That's another article, but there is a possibility of say, the Brewers, Cardinals, Rockies and Dodgers all ending up with same record. Here's what happens:
Monday, Oct. 1 -- The Rockies and Dodgers play for the NL West title, the Brewers and Cardinals play with the winner advancing to the wild-card game.
Tuesday, Oct. 2 --The losers of Monday's games play for the second wild-card spot. Just don't ask me what happens if the Diamondbacks somehow rally or the Cubs falter and we end up in a five-way tie.
Who wins home-field advantage for the AL wild card?
Assuming the A's don't pull off that miracle to catch the Astros, the lone question in the AL is home-field advantage for the wild-card game. Is it a big deal? Maybe, although neither team has an abnormal difference in home/road winning percentage.
The interesting thing here is the vastly different nature of the ballparks for two teams that rely on the home run. The Yankees have 133 home runs at home, 107 on the road. The A's have 82 home runs at home, 122 on the road. Several A's starting pitchers have huge home/road splits -- but the offense makes up for that by hitting more home runs on the road. Plus, it's not like the A's will rely on their starting pitcher to go deep into the game anyway.
The Yankees would love to play at home for reasons beyond home-field advantage for one game. They end the season in Boston, so if the wild-card game is in Oakland they'd have to fly across the country to the Bay Area and then back to Boston for the first game of the division series (if they beat Oakland). No fun.
The Yankees do lead the A's by 1½ games, but really it's a 2½-game edge. The teams split six games, so the next tiebreaker is intradivision record. The Yankees are 35-28 versus the AL East and the A's are 33-34 versus the West, so if the teams end up with the same record, the A's are likely headed to the Bronx. Thanks, Baltimore.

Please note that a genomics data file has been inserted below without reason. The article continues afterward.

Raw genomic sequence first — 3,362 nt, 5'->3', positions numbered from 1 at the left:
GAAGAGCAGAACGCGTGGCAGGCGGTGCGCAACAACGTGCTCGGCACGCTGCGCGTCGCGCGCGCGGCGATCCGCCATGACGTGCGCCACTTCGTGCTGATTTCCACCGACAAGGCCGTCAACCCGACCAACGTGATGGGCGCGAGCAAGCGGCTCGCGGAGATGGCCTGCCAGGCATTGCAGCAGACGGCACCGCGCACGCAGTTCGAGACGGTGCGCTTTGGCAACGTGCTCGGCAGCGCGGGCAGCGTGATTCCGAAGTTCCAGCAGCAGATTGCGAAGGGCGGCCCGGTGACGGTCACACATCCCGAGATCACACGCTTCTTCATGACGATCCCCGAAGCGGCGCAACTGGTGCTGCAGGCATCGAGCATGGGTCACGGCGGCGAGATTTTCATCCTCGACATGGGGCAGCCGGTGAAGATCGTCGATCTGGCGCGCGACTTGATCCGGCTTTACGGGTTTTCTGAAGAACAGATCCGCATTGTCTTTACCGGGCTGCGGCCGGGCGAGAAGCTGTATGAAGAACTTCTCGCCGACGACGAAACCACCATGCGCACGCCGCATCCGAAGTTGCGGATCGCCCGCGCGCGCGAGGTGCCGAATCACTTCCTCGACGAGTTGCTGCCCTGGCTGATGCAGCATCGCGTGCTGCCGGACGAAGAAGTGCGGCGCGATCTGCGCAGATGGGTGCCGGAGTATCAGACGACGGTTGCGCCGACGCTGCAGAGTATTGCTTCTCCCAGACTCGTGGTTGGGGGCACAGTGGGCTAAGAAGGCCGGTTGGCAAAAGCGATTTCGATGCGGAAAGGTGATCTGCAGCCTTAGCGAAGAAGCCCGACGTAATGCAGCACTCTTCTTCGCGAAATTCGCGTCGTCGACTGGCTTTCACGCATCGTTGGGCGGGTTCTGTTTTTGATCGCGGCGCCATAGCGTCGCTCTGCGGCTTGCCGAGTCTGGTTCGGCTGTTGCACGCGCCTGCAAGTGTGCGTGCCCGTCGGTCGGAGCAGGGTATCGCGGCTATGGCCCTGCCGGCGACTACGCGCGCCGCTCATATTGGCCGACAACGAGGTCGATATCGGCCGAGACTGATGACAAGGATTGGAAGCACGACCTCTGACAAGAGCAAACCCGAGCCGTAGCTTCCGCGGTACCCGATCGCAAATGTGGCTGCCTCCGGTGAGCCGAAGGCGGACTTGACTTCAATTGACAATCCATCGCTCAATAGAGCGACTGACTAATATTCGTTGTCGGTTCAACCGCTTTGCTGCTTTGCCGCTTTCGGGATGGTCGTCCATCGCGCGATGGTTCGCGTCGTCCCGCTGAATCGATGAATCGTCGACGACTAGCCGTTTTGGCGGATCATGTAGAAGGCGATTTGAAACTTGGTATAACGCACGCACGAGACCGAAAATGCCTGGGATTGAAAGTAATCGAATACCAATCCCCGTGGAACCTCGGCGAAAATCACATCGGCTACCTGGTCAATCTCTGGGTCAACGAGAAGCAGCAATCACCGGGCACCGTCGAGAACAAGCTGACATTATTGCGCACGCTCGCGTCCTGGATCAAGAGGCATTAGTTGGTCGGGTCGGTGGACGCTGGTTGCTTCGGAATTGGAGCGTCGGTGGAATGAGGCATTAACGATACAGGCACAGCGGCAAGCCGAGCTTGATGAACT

NYY: Off day, BOS (3), BAL (3), at TAM (4), at BOS (3)
OAK: Off day, LAA (3), MIN (3), at SEA (3), at LAA (3)
AL MVP -- With apologies to Mike Trout, Jose Ramirez, Francisco Lindor and Matt Chapman, it feels like a battle among Red Sox teammates Mookie Betts and J.D. Martinez and the Astros' Alex Bregman. Martinez now trails Betts by nine points in batting average and Khris Davis by two home runs (he holds a seven-RBI lead over Davis), so his Triple Crown pursuit is still a possibility, if less likely than a few weeks ago. Martinez has been in a power drought (for him) with just three home runs in his past 23 games.
NL MVP -- Still wide open. Lorenzo Cain actually leads in WAR -- defense! -- but he's not going to win thanks to a meager 36 RBIs. Seven other position players are bunched between 4.9 and 5.8 WAR. It may come down to the NL Central race, with Javier Baez and Christian Yelich. Whoever has the best teammates -- and wins the division -- could win MVP hardware.
AL Rookie -- Shohei Ohtani continues to rake and he's up to .290/.370/.587 with 20 home runs. Miguel Andujar has 24 home runs and 83 RBIs for the Yankees and teammate Gleyber Torres has been an even better all-around player. I think Ohtani's late surge gives him a slight edge.
NL Rookie -- Ronald Acuna Jr. and Juan Soto both continue to rake as well, but Acuna has been a monster the past two months -- 1.103 OPS in August and 1.058 in September. He should win, and he will win.
Injuries to watch
Mookie Betts, Red Sox: He left Sunday's game with a sore left side, the same injury that sidelined him earlier in the season. Manager Alex Cora said Betts is fine and should be in the lineup Tuesday against the Yankees.
Aaron Judge, Yankees: He was activated over the weekend, but appeared only on defense. He could finally see some at-bats this week.